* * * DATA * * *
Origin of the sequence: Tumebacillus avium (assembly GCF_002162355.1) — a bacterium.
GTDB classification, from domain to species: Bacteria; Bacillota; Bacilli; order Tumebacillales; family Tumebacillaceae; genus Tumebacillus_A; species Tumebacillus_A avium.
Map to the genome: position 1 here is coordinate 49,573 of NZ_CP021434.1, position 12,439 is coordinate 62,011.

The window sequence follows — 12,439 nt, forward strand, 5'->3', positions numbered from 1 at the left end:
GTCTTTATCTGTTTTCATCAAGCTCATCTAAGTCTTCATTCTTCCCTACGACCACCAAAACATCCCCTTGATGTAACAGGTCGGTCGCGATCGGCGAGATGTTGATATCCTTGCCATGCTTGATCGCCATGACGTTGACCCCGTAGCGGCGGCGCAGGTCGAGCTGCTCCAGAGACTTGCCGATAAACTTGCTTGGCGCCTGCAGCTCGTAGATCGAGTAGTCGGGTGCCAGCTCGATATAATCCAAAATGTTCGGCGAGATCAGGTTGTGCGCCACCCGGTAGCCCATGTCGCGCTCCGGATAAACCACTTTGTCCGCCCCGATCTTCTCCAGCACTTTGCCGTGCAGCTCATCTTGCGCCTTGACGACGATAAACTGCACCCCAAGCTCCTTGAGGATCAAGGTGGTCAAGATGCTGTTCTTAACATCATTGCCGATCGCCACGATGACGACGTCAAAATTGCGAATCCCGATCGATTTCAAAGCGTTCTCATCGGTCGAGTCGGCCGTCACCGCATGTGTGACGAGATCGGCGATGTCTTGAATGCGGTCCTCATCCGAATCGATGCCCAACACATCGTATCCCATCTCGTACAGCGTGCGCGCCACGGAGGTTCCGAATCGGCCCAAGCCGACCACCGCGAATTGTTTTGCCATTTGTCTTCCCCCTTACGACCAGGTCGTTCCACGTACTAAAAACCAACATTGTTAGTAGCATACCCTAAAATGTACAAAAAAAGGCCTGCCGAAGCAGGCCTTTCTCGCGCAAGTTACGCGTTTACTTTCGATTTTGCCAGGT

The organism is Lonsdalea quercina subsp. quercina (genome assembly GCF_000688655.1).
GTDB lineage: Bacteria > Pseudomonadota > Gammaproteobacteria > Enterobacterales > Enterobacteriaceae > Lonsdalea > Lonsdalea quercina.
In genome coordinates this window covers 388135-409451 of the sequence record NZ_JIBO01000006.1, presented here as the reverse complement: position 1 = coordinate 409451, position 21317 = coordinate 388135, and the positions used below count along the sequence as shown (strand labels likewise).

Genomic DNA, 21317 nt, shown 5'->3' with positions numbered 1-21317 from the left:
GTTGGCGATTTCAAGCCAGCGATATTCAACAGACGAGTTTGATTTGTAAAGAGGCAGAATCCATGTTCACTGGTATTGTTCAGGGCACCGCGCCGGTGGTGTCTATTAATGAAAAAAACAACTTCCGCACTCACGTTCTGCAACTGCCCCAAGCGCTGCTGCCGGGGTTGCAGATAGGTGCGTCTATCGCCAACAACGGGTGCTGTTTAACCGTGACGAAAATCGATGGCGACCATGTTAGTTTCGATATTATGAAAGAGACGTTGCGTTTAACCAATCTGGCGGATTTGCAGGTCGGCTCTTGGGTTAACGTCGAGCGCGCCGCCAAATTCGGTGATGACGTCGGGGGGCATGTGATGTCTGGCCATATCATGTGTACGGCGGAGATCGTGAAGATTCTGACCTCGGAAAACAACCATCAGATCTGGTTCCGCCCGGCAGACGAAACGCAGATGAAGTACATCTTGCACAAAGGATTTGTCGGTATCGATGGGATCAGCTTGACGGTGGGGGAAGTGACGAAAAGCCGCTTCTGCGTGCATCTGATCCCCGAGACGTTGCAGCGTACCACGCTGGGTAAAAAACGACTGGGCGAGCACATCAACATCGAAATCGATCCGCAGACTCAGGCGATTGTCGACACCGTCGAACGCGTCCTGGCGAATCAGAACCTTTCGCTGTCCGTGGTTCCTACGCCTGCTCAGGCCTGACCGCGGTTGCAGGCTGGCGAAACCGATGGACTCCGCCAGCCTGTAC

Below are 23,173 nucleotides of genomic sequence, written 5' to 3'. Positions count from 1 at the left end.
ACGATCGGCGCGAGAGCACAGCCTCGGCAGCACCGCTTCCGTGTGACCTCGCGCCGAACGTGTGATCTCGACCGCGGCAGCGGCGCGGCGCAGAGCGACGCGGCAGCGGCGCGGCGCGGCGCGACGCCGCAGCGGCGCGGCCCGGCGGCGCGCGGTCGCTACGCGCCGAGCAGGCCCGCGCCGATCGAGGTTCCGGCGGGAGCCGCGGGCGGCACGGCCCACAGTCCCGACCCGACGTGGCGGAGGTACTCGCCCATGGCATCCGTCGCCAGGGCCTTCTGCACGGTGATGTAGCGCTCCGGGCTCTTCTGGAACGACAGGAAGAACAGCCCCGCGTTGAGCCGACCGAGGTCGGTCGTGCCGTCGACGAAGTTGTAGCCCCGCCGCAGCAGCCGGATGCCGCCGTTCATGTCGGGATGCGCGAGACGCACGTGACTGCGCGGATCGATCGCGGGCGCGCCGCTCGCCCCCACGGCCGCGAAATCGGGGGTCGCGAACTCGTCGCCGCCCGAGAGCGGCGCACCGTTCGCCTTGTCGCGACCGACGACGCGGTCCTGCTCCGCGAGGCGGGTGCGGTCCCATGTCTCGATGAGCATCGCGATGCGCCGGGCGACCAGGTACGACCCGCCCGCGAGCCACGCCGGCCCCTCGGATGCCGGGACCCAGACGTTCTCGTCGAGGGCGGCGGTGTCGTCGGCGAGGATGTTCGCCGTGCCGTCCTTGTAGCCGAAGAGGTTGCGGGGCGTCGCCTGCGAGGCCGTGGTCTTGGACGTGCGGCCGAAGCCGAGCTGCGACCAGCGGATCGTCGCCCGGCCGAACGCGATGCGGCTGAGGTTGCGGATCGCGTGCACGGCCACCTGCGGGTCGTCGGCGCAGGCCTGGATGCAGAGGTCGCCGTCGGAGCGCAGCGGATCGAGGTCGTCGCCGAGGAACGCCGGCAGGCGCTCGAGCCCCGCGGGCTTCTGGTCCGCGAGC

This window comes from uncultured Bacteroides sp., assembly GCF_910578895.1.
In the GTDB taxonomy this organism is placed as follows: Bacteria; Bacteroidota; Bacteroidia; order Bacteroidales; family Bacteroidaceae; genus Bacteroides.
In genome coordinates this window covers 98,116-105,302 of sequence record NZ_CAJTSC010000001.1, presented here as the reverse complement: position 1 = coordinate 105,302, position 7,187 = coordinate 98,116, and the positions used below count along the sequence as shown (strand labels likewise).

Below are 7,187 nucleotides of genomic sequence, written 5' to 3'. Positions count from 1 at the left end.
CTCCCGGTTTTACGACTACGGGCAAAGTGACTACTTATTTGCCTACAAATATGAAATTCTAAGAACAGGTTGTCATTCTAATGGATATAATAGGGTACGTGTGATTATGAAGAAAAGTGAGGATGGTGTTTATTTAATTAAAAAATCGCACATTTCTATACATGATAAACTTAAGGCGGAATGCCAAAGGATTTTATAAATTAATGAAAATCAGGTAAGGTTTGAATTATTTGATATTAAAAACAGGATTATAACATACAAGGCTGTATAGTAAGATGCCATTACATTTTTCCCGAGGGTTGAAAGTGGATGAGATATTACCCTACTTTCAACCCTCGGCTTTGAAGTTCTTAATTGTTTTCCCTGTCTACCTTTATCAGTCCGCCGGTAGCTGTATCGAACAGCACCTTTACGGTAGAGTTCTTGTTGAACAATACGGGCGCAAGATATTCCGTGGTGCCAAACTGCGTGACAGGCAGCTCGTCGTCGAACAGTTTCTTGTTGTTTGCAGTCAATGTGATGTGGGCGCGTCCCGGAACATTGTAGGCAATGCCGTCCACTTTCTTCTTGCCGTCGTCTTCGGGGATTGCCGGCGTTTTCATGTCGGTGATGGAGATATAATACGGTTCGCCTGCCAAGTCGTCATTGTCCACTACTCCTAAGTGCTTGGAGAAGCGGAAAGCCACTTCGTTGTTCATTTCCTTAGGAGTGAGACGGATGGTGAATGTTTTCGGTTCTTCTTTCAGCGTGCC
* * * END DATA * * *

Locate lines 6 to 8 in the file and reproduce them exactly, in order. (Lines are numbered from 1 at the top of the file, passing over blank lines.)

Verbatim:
The organism is Lonsdalea quercina subsp. quercina (genome assembly GCF_000688655.1).
GTDB lineage: Bacteria > Pseudomonadota > Gammaproteobacteria > Enterobacterales > Enterobacteriaceae > Lonsdalea > Lonsdalea quercina.
In genome coordinates this window covers 388135-409451 of the sequence record NZ_JIBO01000006.1, presented here as the reverse complement: position 1 = coordinate 409451, position 21317 = coordinate 388135, and the positions used below count along the sequence as shown (strand labels likewise).